Art from One Local Real Estate Agent is Getting Nationwide Attention

Michael Reisor is observant. In scoping out new properties or sitting in cafés, the Douglas Elliman real estate agent keeps his notepad at the ready, preparing to transform the absurdity of daily situations into art. Reisor wants to say what we’re all thinking, and his pithy, minimalist paintings have begun to decorate the walls of transcontinental eateries like New York City’s Milk Bar and Austin’s own Little Ola’s Biscuits. On the heels of his first solo show at Ani’s Day and Night, Reisor talks inspiration, imposter syndrome, and the future of his art by him.

In 2020, you started your art Instagram, @michaelonpaper. What was the incentive behind that?

I’ve always loved having a running list of observations and things I find funny. I grew up watching Seinfeld, and after my parents made me go to bed, I would sit under the sheets watching it on a little portable TV. I wanted to pair my observations with something visual, so I got some paint. I found it fun and relieving in a visually creative way, like I was making my own thing. In real estate, I’m selling other people’s beautiful creations. Whether it’s an architect, interior designer, or builder, I’m just selling it. I reposted my art on my personal account with some courage. I thought, are people going to take my real estate less seriously? But people were like, “This is hilarious.” I started getting these kinds of responses, and I just kept doing it. I think what people admire is you being you.

Walk me through your creative process.

It’s definitely a two-fold process. It doesn’t happen that I sit down, have all the paints ready, and I just start thinking of stuff to put on paper. I write them down, put the image in parentheses…and sometimes, like with comedy, I revisit it later to see if there’s still something there.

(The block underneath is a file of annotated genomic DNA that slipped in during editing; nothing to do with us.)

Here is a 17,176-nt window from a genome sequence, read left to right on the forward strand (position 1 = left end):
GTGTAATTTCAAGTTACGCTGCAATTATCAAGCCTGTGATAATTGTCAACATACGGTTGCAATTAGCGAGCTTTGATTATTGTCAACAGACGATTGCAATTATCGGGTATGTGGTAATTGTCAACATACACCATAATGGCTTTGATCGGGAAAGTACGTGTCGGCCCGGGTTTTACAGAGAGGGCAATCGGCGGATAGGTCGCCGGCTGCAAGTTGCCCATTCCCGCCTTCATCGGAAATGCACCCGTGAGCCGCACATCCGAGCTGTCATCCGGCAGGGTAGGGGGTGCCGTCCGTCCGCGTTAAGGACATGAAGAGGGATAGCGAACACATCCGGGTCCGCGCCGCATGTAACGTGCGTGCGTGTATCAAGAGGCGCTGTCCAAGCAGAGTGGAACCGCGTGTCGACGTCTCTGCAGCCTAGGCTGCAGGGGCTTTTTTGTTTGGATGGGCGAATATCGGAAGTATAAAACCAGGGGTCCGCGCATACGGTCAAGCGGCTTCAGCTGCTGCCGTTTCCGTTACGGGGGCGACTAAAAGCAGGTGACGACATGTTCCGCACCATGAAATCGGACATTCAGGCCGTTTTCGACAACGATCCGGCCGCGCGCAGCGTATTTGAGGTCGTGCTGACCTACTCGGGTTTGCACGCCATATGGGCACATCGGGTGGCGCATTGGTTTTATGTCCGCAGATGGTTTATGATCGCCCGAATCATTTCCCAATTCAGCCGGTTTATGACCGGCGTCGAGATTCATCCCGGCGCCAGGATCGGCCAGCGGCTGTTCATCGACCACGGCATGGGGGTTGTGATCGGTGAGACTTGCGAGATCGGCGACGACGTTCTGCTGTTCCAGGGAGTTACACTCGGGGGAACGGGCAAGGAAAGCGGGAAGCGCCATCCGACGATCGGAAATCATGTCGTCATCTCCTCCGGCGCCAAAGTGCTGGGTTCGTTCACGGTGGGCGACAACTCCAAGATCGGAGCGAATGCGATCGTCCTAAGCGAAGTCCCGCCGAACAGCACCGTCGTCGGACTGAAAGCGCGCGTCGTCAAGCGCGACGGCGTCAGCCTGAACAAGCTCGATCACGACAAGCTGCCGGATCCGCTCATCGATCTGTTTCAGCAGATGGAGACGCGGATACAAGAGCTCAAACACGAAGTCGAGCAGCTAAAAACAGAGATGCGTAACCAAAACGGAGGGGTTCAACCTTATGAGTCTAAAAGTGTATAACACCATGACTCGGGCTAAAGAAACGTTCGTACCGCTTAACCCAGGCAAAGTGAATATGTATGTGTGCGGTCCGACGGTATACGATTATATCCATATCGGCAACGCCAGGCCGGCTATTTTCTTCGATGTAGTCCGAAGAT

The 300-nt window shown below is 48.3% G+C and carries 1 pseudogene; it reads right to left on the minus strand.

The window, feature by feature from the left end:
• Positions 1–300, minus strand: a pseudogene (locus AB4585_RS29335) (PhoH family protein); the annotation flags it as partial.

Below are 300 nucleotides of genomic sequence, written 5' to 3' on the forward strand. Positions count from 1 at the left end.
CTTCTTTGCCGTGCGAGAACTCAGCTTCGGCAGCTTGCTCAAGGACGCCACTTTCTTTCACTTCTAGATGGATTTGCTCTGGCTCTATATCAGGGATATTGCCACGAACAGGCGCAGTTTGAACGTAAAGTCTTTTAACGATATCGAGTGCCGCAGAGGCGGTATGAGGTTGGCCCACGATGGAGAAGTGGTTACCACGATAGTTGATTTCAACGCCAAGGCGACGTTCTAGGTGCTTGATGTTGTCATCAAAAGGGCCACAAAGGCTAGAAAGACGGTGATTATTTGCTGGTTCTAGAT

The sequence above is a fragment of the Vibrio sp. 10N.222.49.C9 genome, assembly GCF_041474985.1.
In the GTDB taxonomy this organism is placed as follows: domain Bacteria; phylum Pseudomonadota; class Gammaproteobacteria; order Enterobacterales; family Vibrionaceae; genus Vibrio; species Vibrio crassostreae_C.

How would you describe your art in your own words?

I would describe it as what we’re all thinking. Sometimes that’s really metaphorical, sometimes it’s super literal. Most pieces are referential to the image itself in a very exacting way. I’m inspired by a lot of contemporary artists in scale, in that freedom to do whatever I want. I draw on the two mediums of conceptual art and comedy. I pay strong attention to punctuation and word use to create comedic timing.

Many former clients visited your first show, and some of your top buyers are familiar interior designers. Are there other ways that real estate and art overlap for you?

Absolutely. Some of the pieces are directly influenced by real estate. Like the “Babe,” series. Those are direct quotes from my work, things I hear every day. It’s very much influenced by what I see and hear on showings.

You walk into a place like Little Ola’s and see your art on the wall. How does that feel?

Unreal, to be honest. It feels unreal. Walking in and seeing it framed makes me feel a totally different type of satisfaction and happiness than I’ve felt in anything else. And that includes other creative pursuits, which [caused] a lot of anxiety. This doesn’t feel stressful for me. It feels like I am doing what I love to do, and I feel so honored that someone else is taking part in that.


What’s next?

I see myself definitely as an artist, and I want to pursue this the most that I can… I always joke that I would love for my art to take over my life. I want to see real estate and art as parallel things in my life, both important parts of my identity. There’s been talk of being commissioned to do, like, traffic-facing murals. I want to continue to do large-format pieces, whether that’s canvas or more sculptural pieces. And I’ve also been incorporating photography, to take it out of the conceptual a little bit more.

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